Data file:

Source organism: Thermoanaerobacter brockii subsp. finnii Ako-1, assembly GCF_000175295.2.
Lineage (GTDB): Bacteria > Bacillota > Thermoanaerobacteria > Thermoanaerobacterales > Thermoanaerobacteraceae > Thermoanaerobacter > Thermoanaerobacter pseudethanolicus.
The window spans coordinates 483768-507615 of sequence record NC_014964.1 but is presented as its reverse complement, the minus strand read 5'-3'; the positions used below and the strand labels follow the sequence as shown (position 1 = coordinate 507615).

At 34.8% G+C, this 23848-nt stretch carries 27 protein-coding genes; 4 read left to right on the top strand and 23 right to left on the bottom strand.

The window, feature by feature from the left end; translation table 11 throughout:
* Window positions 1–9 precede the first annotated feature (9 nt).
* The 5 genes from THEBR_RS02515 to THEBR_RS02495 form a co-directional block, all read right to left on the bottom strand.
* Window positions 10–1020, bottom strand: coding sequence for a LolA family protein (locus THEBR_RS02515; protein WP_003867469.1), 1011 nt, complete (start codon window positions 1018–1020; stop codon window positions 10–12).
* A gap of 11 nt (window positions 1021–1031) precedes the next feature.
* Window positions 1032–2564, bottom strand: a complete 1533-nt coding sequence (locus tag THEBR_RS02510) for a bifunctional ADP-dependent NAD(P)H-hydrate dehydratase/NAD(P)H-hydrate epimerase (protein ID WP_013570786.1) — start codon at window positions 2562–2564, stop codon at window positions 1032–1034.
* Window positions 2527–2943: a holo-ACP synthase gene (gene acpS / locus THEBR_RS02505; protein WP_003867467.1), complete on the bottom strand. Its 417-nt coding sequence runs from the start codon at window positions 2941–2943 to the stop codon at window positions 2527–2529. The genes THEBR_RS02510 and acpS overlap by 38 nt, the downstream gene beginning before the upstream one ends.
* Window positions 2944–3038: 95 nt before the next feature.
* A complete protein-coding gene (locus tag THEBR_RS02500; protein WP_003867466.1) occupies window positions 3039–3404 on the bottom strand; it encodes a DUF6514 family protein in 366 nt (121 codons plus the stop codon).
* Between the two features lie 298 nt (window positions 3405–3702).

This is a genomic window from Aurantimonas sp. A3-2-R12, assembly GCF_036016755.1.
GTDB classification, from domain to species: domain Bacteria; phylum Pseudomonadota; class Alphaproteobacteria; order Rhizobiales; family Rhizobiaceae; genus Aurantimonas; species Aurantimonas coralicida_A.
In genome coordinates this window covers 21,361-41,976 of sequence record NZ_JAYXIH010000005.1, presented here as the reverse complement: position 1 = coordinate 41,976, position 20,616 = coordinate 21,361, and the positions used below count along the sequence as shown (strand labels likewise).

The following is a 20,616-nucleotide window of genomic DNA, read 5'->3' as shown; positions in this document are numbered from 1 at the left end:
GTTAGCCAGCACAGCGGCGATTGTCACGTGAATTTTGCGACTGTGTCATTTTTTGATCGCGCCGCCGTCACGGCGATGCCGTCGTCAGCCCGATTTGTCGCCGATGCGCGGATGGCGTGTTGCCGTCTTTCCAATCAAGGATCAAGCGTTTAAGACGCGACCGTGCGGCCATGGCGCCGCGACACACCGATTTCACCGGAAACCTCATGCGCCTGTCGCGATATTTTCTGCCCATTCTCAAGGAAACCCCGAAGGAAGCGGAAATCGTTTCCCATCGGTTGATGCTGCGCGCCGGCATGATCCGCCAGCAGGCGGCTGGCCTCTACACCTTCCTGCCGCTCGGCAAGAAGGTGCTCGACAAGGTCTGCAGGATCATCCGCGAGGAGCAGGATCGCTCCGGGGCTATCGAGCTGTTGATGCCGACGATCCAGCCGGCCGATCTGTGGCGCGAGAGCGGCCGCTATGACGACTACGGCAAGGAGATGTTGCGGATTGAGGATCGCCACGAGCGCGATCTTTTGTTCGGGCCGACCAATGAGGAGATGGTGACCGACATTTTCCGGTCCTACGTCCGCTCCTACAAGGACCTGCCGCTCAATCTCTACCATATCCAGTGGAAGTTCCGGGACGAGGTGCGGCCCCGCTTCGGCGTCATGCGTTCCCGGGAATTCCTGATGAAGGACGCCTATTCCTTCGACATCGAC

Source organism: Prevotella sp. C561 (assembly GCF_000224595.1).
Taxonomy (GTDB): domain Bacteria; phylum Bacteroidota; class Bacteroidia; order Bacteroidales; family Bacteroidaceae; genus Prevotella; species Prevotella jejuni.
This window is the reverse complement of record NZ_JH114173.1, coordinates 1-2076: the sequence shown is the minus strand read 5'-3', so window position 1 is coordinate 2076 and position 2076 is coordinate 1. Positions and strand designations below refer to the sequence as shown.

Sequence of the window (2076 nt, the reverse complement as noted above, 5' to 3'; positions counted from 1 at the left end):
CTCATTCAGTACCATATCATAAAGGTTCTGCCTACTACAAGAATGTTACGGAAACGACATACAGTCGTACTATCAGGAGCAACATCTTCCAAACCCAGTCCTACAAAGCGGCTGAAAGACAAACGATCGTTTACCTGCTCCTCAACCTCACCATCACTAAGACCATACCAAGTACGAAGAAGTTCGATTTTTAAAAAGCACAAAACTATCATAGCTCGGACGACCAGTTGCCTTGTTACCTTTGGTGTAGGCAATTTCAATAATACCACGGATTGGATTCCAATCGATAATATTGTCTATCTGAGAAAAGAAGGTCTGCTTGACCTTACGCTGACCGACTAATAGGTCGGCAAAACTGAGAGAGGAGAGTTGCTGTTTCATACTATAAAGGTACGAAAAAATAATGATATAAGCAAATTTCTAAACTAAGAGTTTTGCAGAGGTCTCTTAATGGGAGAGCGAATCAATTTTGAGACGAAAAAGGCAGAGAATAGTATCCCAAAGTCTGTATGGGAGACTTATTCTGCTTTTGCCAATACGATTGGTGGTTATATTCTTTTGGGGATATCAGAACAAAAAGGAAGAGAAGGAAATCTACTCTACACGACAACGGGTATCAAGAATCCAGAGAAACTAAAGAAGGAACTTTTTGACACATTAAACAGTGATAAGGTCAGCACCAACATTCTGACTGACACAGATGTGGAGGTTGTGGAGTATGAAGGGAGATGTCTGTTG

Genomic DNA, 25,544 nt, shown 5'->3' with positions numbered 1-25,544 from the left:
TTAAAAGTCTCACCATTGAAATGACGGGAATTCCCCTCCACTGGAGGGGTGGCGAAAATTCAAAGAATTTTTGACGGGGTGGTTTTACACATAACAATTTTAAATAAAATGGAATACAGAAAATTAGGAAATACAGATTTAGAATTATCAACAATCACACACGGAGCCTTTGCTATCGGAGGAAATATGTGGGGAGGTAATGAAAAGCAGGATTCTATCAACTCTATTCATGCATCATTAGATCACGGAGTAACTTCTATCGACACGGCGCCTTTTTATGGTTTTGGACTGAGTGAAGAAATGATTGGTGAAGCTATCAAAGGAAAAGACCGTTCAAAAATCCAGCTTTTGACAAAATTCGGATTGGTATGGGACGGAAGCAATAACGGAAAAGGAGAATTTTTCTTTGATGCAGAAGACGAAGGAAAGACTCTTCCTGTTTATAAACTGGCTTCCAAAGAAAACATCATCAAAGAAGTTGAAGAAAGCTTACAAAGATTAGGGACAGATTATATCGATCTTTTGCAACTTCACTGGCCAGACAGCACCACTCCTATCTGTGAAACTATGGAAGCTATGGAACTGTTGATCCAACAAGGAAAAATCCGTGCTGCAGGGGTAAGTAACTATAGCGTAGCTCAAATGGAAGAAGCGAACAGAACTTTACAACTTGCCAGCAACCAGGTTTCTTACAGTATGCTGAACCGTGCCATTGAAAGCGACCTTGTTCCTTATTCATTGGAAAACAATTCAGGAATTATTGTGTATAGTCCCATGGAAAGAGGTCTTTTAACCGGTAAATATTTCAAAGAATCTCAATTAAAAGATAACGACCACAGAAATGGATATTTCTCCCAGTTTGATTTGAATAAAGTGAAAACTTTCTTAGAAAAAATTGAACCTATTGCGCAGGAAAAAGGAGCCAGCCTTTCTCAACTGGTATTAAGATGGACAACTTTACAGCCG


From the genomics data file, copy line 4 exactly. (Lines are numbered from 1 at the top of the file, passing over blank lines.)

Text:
At 34.8% G+C, this 23848-nt stretch carries 27 protein-coding genes; 4 read left to right on the top strand and 23 right to left on the bottom strand.